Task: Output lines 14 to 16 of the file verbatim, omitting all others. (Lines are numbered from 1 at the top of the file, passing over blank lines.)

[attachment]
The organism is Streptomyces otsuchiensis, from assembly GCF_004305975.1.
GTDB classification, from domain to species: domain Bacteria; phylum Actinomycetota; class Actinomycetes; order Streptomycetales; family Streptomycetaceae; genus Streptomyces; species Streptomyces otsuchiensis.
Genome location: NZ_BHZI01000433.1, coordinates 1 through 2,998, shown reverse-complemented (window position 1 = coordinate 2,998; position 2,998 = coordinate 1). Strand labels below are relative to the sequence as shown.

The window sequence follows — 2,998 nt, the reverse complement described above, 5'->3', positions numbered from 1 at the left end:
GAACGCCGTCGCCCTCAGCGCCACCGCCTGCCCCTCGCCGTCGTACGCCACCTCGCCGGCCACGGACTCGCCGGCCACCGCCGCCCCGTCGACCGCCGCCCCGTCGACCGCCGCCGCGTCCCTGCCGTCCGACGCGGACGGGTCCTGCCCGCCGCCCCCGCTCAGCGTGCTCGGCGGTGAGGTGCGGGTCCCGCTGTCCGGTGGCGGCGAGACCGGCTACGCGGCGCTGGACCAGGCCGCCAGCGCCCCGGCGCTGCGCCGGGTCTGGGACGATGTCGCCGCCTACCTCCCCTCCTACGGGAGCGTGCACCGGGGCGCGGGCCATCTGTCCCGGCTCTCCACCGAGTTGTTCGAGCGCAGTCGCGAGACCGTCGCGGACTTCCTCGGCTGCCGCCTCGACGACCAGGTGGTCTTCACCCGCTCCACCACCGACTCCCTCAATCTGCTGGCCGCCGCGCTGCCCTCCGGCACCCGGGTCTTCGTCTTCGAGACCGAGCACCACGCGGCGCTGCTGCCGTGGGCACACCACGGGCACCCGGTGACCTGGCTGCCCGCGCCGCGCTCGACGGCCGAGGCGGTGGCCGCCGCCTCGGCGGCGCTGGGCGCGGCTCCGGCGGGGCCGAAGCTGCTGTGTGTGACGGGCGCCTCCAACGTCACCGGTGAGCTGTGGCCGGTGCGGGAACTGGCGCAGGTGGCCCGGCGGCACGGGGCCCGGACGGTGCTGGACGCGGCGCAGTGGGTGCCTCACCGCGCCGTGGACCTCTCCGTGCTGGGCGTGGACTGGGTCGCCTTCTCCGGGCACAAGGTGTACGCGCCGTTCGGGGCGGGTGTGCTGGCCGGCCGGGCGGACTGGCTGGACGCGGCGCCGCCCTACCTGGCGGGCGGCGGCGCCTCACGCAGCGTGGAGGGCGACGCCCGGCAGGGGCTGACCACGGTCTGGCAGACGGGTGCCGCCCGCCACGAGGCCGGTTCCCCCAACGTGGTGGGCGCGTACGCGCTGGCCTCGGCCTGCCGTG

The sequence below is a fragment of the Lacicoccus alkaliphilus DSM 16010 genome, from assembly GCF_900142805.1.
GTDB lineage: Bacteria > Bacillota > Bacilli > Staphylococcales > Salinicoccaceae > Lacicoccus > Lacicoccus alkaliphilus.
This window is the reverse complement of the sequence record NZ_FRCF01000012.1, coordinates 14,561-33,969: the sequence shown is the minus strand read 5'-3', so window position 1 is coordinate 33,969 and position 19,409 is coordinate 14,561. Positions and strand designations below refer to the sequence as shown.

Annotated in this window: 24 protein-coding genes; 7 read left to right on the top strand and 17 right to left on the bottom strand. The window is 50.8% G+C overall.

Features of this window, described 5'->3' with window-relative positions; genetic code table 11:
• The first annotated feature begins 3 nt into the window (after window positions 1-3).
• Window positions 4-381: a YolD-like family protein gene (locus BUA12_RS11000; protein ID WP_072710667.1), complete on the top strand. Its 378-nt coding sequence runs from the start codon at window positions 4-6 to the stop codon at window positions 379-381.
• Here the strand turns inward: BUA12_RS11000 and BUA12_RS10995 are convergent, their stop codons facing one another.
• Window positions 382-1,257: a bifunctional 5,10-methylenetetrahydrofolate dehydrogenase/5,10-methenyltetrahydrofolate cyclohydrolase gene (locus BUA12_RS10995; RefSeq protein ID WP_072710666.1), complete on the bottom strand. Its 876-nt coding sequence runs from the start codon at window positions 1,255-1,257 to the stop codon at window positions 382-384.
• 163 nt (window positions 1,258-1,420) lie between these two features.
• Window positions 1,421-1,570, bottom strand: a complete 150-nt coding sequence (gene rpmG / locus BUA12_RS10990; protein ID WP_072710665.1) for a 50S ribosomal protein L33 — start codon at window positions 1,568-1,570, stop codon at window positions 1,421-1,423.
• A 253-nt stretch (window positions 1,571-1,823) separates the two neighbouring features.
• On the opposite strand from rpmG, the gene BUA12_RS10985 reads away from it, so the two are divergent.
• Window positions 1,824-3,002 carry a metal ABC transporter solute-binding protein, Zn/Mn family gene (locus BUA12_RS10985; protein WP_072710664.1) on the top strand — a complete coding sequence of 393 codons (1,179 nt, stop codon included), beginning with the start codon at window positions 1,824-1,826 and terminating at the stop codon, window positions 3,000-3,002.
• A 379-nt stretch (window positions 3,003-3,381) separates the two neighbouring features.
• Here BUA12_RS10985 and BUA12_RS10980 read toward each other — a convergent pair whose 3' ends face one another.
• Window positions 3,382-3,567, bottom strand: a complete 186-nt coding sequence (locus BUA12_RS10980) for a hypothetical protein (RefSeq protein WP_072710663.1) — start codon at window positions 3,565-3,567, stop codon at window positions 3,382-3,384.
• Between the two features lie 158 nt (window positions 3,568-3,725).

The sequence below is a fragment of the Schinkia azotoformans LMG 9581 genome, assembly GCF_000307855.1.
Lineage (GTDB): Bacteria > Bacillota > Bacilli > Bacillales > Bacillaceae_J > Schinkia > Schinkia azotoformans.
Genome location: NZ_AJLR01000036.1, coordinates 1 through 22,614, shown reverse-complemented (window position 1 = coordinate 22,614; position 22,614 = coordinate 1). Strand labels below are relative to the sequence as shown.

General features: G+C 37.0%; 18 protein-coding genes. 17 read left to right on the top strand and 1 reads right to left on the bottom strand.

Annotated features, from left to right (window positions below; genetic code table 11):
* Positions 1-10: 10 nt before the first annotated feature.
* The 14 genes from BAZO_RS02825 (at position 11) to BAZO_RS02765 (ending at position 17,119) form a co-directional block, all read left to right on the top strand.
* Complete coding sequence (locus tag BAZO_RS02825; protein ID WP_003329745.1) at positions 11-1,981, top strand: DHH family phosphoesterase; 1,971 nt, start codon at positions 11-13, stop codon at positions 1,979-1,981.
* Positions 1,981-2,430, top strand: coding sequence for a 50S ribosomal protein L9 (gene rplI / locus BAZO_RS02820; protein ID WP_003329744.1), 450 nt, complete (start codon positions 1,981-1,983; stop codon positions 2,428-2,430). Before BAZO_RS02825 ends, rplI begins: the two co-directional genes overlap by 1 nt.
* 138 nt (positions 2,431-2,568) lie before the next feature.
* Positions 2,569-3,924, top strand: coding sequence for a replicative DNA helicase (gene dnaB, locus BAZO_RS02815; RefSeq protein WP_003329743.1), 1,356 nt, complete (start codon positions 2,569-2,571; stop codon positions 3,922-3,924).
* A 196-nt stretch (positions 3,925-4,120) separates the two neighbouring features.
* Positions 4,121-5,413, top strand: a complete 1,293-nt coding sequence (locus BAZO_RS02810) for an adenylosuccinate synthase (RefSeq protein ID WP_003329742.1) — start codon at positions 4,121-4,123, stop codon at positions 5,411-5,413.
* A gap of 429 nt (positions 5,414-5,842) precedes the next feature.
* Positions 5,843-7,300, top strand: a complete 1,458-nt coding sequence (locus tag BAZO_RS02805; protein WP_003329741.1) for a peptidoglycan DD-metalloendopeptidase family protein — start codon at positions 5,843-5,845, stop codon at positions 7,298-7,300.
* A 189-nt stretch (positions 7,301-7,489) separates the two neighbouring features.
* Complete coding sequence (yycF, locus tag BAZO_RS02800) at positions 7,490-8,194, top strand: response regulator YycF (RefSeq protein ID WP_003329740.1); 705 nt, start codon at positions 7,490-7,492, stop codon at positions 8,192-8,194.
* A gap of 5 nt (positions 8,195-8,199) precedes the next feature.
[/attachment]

• Window positions 382-1,257: a bifunctional 5,10-methylenetetrahydrofolate dehydrogenase/5,10-methenyltetrahydrofolate cyclohydrolase gene (locus BUA12_RS10995; RefSeq protein ID WP_072710666.1), complete on the bottom strand. Its 876-nt coding sequence runs from the start codon at window positions 1,255-1,257 to the stop codon at window positions 382-384.
• 163 nt (window positions 1,258-1,420) lie between these two features.
• Window positions 1,421-1,570, bottom strand: a complete 150-nt coding sequence (gene rpmG / locus BUA12_RS10990; protein ID WP_072710665.1) for a 50S ribosomal protein L33 — start codon at window positions 1,568-1,570, stop codon at window positions 1,421-1,423.